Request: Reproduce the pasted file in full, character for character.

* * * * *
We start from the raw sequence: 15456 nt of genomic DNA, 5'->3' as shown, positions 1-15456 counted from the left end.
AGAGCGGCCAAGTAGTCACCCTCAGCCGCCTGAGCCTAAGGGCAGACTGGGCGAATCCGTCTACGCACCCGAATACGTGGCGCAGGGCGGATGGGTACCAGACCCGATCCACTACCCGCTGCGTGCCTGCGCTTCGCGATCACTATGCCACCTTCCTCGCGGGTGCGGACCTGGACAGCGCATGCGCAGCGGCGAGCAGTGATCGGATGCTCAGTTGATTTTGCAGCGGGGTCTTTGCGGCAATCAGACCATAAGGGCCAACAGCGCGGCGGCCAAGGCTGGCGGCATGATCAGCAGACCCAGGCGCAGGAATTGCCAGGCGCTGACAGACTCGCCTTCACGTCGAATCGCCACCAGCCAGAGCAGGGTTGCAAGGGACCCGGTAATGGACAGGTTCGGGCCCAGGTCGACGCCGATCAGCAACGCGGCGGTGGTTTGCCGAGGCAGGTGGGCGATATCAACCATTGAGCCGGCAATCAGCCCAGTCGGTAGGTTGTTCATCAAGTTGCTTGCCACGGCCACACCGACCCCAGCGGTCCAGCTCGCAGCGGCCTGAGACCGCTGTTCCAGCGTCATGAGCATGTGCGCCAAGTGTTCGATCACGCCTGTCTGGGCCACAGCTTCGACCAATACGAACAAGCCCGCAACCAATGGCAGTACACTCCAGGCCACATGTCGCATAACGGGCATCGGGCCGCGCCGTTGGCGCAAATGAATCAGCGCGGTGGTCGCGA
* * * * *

We start from the raw sequence: 15456 nt of genomic DNA, 5'->3' as shown, positions 1-15456 counted from the left end.
AGAGCGGCCAAGTAGTCACCCTCAGCCGCCTGAGCCTAAGGGCAGACTGGGCGAATCCGTCTACGCACCCGAATACGTGGCGCAGGGCGGATGGGTACCAGACCCGATCCACTACCCGCTGCGTGCCTGCGCTTCGCGATCACTATGCCACCTTCCTCGCGGGTGCGGACCTGGACAGCGCATGCGCAGCGGCGAGCAGTGATCGGATGCTCAGTTGATTTTGCAGCGGGGTCTTTGCGGCAATCAGACCATAAGGGCCAACAGCGCGGCGGCCAAGGCTGGCGGCATGATCAGCAGACCCAGGCGCAGGAATTGCCAGGCGCTGACAGACTCGCCTTCACGTCGAATCGCCACCAGCCAGAGCAGGGTTGCAAGGGACCCGGTAATGGACAGGTTCGGGCCCAGGTCGACGCCGATCAGCAACGCGGCGGTGGTTTGCCGAGGCAGGTGGGCGATATCAACCATTGAGCCGGCAATCAGCCCAGTCGGTAGGTTGTTCATCAAGTTGCTTGCCACGGCCACACCGACCCCAGCGGTCCAGCTCGCAGCGGCCTGAGACCGCTGTTCCAGCGTCATGAGCATGTGCGCCAAGTGTTCGATCACGCCTGTCTGGGCCACAGCTTCGACCAATACGAACAAGCCCGCAACCAATGGCAGTACACTCCAGGCCACATGTCGCATAACGGGCATCGGGCCGCGCCGTTGGCGCAAATGAATCAGCGCGGTGGTCGCGA